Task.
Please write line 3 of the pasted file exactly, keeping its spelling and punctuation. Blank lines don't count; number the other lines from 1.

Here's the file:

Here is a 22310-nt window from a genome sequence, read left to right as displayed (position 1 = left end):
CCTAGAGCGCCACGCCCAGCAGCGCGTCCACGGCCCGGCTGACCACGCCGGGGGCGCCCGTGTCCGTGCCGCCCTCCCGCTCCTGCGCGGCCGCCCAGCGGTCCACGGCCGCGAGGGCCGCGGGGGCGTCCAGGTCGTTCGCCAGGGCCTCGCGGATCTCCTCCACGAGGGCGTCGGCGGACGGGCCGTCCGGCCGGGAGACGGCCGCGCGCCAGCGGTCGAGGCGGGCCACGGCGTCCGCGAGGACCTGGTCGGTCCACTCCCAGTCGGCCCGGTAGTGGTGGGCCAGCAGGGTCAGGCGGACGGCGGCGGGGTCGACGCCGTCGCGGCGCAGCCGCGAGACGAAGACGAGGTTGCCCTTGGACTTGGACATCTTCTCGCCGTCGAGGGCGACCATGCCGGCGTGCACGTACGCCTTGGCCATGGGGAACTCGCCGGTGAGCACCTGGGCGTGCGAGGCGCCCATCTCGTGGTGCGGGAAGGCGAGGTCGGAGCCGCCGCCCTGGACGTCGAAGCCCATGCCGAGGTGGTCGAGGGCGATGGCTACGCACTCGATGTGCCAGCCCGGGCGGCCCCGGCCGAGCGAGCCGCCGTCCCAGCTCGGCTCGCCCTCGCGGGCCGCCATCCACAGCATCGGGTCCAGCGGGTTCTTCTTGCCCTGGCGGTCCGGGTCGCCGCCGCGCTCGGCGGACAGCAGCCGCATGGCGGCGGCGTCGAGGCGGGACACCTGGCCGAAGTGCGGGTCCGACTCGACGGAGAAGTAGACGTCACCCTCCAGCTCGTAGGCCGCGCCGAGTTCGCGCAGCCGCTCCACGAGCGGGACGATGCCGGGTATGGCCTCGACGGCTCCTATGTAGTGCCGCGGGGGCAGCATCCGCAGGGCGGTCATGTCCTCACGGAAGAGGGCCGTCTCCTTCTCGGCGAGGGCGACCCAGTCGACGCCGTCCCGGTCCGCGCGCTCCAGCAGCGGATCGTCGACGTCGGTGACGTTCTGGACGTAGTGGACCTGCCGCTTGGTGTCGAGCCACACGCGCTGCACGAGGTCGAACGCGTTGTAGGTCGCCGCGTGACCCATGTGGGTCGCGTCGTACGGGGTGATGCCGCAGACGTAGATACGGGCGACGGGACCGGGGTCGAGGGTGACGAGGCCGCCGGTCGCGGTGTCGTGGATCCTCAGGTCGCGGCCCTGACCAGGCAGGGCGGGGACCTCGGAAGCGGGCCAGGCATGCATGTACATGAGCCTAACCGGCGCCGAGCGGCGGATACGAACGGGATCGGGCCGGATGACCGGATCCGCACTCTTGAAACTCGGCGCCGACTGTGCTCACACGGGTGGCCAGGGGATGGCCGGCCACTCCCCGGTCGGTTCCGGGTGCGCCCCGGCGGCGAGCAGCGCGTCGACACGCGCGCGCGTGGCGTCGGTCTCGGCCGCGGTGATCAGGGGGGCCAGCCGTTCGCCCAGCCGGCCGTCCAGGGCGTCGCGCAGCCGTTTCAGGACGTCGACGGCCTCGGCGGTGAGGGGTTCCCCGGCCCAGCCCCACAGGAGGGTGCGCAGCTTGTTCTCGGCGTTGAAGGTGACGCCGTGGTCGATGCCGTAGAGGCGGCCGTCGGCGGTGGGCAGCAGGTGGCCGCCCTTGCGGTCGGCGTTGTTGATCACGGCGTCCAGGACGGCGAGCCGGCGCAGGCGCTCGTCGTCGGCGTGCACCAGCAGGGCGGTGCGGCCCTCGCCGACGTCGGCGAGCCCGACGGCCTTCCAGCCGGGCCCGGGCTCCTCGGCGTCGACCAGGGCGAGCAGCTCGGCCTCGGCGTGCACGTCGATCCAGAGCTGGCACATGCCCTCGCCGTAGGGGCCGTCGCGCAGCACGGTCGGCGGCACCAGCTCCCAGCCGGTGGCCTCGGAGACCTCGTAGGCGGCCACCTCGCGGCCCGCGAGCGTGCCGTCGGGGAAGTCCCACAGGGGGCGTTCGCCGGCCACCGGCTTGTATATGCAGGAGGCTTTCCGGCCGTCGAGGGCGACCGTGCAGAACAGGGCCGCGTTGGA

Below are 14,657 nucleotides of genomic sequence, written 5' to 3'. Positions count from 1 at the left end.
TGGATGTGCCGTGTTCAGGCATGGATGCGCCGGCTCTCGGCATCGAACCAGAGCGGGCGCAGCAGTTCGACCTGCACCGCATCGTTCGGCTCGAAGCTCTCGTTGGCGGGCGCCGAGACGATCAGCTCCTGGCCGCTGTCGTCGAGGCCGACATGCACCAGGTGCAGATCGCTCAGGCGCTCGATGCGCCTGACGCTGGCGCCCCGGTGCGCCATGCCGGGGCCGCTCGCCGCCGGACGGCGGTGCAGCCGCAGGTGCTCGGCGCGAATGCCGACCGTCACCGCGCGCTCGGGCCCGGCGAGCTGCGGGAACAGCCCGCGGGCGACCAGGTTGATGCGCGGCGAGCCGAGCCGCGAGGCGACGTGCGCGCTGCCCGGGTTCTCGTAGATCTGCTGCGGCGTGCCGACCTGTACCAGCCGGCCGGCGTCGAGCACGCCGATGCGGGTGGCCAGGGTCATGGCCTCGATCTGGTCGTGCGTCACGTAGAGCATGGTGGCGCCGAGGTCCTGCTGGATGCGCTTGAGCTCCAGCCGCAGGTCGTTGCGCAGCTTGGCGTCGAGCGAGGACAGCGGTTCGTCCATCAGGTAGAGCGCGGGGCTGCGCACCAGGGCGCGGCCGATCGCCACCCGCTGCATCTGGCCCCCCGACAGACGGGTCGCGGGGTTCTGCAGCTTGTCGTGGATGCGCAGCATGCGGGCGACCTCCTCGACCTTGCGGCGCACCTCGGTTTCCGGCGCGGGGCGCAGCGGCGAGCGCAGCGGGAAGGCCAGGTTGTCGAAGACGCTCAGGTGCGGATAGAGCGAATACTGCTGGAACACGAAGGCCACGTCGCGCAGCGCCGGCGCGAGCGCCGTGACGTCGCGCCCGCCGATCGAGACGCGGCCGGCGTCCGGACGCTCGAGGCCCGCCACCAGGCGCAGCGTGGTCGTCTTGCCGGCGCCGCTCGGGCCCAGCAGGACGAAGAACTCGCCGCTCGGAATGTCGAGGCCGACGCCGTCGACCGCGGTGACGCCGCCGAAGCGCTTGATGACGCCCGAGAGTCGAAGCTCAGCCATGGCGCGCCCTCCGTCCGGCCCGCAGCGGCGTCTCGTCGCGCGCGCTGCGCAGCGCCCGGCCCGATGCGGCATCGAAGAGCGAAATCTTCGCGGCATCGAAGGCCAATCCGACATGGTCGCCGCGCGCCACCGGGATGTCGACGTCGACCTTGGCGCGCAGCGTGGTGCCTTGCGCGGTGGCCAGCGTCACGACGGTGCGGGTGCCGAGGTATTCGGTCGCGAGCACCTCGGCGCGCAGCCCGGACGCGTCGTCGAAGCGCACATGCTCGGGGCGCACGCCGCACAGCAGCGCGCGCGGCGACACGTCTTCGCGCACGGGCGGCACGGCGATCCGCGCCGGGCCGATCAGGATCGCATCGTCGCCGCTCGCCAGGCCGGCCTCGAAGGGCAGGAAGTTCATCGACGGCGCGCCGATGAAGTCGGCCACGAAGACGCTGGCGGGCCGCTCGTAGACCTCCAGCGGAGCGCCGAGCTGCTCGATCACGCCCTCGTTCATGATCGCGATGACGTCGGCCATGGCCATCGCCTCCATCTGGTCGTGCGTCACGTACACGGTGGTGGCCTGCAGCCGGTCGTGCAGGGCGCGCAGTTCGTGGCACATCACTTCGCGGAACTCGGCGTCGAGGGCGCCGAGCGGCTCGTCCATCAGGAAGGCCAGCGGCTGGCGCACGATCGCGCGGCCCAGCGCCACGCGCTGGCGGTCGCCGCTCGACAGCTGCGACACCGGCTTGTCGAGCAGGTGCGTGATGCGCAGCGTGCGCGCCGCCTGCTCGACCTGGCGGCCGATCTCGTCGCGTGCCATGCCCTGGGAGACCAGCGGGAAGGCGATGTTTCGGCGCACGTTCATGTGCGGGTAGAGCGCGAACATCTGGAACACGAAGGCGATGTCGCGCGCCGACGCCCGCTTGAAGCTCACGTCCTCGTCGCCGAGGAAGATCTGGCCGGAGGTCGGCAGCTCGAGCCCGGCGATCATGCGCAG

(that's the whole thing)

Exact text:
Below are 14,657 nucleotides of genomic sequence, written 5' to 3'. Positions count from 1 at the left end.